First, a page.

2. Test Your Demo Under Real World Conditions – This was Steve’s mistake during the iPhone 4 demo. People practice their demos and presentations religiously (or at least they should). They keep staring at screen after screen to ensure everything is automatic. But sometimes they forget that all those practice runs don’t represent reality. Yes, an iPhone will access the web just fine in an empty auditorium at Moscone. It’s a different story when the audience full of phones and tablets and laptops all melt the wireless with a tidal wave of packets. Steve forgot to make sure that his practice runs looked like the audience makeup that he’d see that day. Just as important, make sure that your demo environment doesn’t do wacky things. Hiccups in dry runs should give you a hint that you need everything to be ironed out before you do it for real. Make your demo setup simple because you also have to remember that you’re under the gun and nervous as hell up there. Derick Winkworth’s SIP demo failed not because of technology, but because he was typing the wrong password into the software. Derick knew the password. But he got flustered because we gave him a hard time about his password earlier in the demo. Doing a live demo is like a trapeze act without a safety net. Be sure you’ve tested your act enough under the big top so you won’t fall.
3. Have A Backup Plan – Just like the most recent SpaceX Falcon9 rocket launch, you can’t assume that everything is going to work right. You need a backup plan. That includes everything in your presentation. Backup slide decks in case your USB drive dies or the drivers aren’t installed. Backup video adapters in case you thought there was HDMI but there is really on VGA. However, if your presentation has a demo, you have *better* have a backup plan. As above, wireless networks can be unreliable in conference centers. VPN connections can fail at a moment’s notice. Files can get moved. Systems can be shut off. Be ready to roll when it looks like your demo is going south. Instead of tap dancing, move over to a local version. Spin up and backup VM on your laptop and show your demo from there. If your files are gone or your machine is down, have a simple animation showing what was going on. Or go for broke on the whiteboard. Diagram everything and make the audience help you out. Don’t let the hiccups derail you. Be ready to go. And in the event that even your backup plan fails, don’t tap dance around it. Apologize and move on. We’ve all seen demos that fail and we know that not everything goes right.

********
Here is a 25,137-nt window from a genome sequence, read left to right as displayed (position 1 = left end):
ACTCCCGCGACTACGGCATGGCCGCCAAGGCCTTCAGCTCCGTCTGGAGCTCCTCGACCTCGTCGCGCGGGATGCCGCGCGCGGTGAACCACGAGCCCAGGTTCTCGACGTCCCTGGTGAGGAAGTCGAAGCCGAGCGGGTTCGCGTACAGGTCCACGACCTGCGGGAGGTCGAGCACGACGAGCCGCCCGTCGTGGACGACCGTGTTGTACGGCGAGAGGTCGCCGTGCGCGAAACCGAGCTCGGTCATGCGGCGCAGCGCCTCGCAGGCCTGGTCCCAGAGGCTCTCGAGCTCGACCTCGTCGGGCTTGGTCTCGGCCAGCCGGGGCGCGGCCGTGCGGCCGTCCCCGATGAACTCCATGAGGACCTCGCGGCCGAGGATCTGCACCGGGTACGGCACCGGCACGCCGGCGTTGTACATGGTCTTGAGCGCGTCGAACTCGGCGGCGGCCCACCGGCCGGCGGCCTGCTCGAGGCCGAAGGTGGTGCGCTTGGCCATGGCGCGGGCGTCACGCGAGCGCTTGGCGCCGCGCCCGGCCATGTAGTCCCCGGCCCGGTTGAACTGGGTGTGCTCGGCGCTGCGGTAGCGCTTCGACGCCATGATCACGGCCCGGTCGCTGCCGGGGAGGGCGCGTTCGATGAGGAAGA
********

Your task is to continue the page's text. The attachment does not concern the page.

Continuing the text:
I love great demos. I love being engaged and seeing live systems work. But every time someone pulls out a demo at a presentation, I feel a bit hesitant. I’ve been fortunate enough to be on this side of some great demos. However, I’ve also seen and had some fail spectacularly. If you take into account the things I outlined above, you can minimize the chance that your demo will fail. That way the conversation will center around something awesome and not around shaking head and embarrassed smiles.
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I would add fourth point: stick to the script. It seems every time I am doing a demo and I get this great idea mid-demo to show something that I was not planning/rehearsing, Mr. Murphy sure walks into the room and causes havoc.
It’s a different if someone from the audience asks you to show something that was not planned – then sure go ahead and try your best. But don’t cause the demo to fail because you yourself came up with some great idea mid-demo that you did not validate beforehand.